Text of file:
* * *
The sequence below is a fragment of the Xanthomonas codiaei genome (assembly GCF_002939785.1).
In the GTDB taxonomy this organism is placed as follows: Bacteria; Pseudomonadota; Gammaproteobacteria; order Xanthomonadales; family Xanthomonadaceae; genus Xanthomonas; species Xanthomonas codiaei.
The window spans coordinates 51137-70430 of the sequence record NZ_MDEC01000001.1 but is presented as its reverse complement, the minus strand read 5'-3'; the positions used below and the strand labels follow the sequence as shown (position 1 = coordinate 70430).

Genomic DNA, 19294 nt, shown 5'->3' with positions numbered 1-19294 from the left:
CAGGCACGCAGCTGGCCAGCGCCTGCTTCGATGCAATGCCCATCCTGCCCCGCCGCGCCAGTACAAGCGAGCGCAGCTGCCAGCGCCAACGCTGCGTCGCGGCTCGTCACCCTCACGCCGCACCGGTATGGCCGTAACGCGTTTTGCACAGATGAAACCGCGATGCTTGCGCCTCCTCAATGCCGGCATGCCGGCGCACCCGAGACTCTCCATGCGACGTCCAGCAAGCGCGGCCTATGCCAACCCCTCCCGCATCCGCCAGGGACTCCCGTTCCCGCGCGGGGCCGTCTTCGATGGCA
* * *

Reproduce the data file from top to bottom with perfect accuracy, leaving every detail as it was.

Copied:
The sequence below is a fragment of the Xanthomonas codiaei genome (assembly GCF_002939785.1).
In the GTDB taxonomy this organism is placed as follows: Bacteria; Pseudomonadota; Gammaproteobacteria; order Xanthomonadales; family Xanthomonadaceae; genus Xanthomonas; species Xanthomonas codiaei.
The window spans coordinates 51137-70430 of the sequence record NZ_MDEC01000001.1 but is presented as its reverse complement, the minus strand read 5'-3'; the positions used below and the strand labels follow the sequence as shown (position 1 = coordinate 70430).

Genomic DNA, 19294 nt, shown 5'->3' with positions numbered 1-19294 from the left:
CAGGCACGCAGCTGGCCAGCGCCTGCTTCGATGCAATGCCCATCCTGCCCCGCCGCGCCAGTACAAGCGAGCGCAGCTGCCAGCGCCAACGCTGCGTCGCGGCTCGTCACCCTCACGCCGCACCGGTATGGCCGTAACGCGTTTTGCACAGATGAAACCGCGATGCTTGCGCCTCCTCAATGCCGGCATGCCGGCGCACCCGAGACTCTCCATGCGACGTCCAGCAAGCGCGGCCTATGCCAACCCCTCCCGCATCCGCCAGGGACTCCCGTTCCCGCGCGGGGCCGTCTTCGATGGCA